Given pre-existing understaffing across the Department of Veterans Affairs (VA) Spinal Cord Injury & Disorder (SCI/D) system of care, Paralyzed Veterans of America (Paralyzed Veterans) was initially concerned that a VA hiring freeze would further exacerbate issues with access to care and staff turnover. We are relieved to tell you that senior VA officials have stated the hiring freeze, as it turns out, will not affect clinical staff hiring.
To ensure our members continue to receive quality health care throughout the transition at VA, the Medical Services Team at the Paralyzed Veterans’ National office remains available to assist our members with any access to care or other barriers to receiving the appropriate level of care. We also strive to ensure our members have accurate and current information to make informed choices about their health care, beginning with these two questions:
When was the last time you had a comprehensive annual evaluation at a VA SCI/D Center?
Have you faced any challenges to gaining timely admittance to an SCI/D Center for acute care, an annual exam, inpatient rehabilitation, respite care, or surgery?
We realize that some of our members are inconvenienced by having to travel great distances for an annual exam or acute care, but here is what you need to know:
- SCI/D Primary Care Teams located at outpatient clinics (also referred to as “spokes”) are established to provide routine health care services that do not require the complex level of care offered at a SCI/D Center.
- For more serious, non-routine, or highly SCI/D-specific care or treatment, an SCI/D center is the best option. It is the only facility equipped to handle the complete gamut of care you will need.
As health care experts, we highly encourage you to seek medical treatment at a SCI/D Center for the following:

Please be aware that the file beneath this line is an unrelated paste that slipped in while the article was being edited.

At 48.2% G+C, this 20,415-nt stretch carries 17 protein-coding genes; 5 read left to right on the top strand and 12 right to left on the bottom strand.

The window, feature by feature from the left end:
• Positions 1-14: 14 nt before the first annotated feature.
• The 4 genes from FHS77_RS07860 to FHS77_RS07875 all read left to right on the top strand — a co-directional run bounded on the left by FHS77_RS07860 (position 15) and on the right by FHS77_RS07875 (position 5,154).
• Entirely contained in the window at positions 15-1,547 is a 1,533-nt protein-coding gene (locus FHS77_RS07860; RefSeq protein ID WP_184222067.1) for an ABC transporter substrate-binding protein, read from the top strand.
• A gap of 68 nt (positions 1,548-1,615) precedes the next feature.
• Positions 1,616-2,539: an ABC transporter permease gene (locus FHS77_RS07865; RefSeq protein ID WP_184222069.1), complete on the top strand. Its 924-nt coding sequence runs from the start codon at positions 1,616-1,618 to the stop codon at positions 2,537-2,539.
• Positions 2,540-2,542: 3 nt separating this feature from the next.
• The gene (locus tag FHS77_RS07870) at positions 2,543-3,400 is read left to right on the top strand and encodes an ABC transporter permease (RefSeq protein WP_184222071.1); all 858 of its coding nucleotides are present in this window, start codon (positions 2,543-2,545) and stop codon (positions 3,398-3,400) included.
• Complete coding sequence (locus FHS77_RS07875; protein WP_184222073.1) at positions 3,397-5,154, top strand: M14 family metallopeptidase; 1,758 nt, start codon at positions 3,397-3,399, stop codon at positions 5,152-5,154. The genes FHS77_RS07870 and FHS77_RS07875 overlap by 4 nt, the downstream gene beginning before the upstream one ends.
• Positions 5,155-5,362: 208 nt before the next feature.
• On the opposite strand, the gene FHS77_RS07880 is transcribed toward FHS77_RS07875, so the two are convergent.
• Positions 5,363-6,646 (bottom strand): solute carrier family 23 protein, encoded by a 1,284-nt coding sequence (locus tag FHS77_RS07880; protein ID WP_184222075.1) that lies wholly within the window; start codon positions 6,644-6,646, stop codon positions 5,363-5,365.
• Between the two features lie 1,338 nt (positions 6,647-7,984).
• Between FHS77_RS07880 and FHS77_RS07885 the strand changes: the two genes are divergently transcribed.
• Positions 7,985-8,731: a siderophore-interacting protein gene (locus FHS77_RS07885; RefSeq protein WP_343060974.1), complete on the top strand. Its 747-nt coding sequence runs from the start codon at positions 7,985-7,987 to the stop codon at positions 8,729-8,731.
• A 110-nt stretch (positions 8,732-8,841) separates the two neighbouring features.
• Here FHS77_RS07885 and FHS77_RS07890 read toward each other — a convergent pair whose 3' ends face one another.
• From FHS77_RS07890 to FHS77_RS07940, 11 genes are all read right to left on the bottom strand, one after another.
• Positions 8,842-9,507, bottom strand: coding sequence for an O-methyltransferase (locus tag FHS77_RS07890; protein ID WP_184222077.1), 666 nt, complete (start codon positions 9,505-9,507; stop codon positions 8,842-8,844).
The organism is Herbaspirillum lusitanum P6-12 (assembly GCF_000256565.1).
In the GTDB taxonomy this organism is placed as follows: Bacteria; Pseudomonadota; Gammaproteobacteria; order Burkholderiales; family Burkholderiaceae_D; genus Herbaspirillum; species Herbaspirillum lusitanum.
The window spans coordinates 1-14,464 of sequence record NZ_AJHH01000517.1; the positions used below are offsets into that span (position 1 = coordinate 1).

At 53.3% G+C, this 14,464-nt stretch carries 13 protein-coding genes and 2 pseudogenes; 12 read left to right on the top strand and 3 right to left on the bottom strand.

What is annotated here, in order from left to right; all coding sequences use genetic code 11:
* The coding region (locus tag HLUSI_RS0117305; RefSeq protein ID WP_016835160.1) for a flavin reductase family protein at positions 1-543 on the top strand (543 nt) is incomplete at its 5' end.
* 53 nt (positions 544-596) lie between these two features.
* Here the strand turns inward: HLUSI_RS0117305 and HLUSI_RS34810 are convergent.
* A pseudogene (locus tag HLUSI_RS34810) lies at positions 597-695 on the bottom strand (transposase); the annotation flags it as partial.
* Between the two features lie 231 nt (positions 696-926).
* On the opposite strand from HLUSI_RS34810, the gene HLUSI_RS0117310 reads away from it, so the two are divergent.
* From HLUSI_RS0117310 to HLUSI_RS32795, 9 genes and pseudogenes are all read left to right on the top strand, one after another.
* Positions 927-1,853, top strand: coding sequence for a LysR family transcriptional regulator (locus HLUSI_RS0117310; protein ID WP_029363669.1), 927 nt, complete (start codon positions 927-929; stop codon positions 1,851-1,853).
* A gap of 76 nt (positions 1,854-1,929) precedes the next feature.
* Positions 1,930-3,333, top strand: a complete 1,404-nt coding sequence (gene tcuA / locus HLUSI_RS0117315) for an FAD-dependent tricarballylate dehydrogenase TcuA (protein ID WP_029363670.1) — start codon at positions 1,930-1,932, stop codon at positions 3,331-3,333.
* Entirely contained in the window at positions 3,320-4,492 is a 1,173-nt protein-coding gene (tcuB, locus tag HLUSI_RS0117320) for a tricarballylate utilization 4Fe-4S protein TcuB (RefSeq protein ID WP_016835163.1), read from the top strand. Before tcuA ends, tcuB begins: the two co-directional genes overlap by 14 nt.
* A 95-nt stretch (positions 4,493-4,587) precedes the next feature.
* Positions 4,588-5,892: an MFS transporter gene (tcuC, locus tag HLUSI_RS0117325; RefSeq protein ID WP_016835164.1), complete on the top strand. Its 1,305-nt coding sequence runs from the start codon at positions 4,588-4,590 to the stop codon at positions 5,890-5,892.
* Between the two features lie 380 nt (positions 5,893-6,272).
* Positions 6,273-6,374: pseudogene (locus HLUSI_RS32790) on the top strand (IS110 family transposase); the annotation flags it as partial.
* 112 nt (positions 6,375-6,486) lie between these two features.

- Comprehensive Annual Examination
- Surgical and post-surgical care
- Pressure/Seat mapping
- Pressure Ulcer
- Renal (kidney stones/reoccurring UTI)
- Urodynamic studies
- Wheelchair assessments
- Chronic pain (unresolved)
As mentioned earlier, we do realize that not every member lives within close proximity of an SCI/D center, and the temptation will be to do what is most convenient rather than what is clinically recommended. That convenience can have severe consequences.
For instance, long-term irritation of the bladder wall increases the risk of bladder cancer. SCI/D veterans who experience frequent urinary tract infections, bladder stones, and irritation of the bladder brought on by catheterization are at an increased risk of bladder cancer. Screening (cystoscopy, CT scan of bladder and abdomen) must take place by experts within SCI/D Centers who are trained in the specialty care needs of SCI/D veterans.
The lack of specialized care can result in deterioration of an individual’s health, and lead to death. This is just one example among many where the choice you make largely determines the risk you are willing to take.
Contact a member of Paralyzed Veterans of America’s national health care team at MedicalServices@pva.org or 1-800-232-1782 for guidance. You can also contact your local Veterans Health and Benefits Specialists (NSO) to inform them of any barriers you are experiencing to health care at a SCI/D Center.
Lana McKenzie, RN, BSN, MBA, CCM, MHA
Associate Executive Director
Paralyzed Veterans of America